Job openings posted by U.S. employers reached an all-time high in July, suggesting that the steady hiring of the past year will endure.
Openings edged up 0.9 percent from June to 6.2 million, the highest on records dating to 2000, the Labor Department said Tuesday. Hiring also increased. But the record number of openings makes clear that employers have many jobs to fill but are still searching for qualified workers at the pay levels being offered.
The number of people who quit their jobs also rose, a trend that generally means workers are leaving for jobs that pay better.
Sarah House, an economist at Wells Fargo, said that "hiring intentions remained strong" but that upcoming economic reports will likely reflect the negative effects of Harvey and Irma on the job market.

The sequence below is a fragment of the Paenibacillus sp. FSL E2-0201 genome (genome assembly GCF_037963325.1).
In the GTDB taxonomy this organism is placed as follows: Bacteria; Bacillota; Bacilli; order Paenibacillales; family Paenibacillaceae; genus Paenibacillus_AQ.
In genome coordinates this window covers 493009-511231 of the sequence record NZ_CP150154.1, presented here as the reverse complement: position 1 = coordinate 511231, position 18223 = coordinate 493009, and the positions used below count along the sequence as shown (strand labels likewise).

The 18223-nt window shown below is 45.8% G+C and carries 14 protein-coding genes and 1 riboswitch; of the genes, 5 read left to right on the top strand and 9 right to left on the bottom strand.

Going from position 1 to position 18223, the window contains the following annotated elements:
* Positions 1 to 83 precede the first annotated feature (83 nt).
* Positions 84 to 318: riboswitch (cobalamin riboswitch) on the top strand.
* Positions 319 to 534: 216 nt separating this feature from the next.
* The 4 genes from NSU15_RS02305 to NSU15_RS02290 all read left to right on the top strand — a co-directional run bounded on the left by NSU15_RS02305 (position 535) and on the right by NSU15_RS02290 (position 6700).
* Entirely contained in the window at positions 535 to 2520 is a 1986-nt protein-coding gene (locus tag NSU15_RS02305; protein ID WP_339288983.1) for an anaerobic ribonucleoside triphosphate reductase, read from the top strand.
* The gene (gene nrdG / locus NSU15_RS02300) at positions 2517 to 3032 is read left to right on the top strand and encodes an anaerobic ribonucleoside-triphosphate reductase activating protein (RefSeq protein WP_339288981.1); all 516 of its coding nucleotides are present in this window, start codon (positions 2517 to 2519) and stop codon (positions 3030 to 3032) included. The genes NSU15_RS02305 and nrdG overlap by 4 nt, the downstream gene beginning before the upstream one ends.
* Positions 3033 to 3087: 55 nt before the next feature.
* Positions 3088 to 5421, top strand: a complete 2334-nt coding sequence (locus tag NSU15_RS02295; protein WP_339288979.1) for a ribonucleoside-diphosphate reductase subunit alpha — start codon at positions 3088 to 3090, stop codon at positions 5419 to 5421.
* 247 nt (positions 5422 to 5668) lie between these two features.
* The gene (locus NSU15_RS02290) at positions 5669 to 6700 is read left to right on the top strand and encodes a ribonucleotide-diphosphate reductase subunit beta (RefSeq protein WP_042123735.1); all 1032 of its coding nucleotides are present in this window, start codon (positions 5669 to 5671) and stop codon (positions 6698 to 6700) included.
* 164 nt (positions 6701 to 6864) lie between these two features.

More job openings were posted in construction and manufacturing, along with health care, professional and business services and the information sector.
Tuesday's figures on job openings follow a government report Friday that employers added 156,000 jobs in August and a downwardly revised 189,000 in July. (Friday's figures represented a net total of jobs added minus jobs lost; Tuesday's report includes overall hiring data.)
The record-high job openings suggest that the economy is at or near "full employment," which is when nearly everyone who wants a job has one and the unemployment rate reflects mostly a temporary churn of job losses and gains.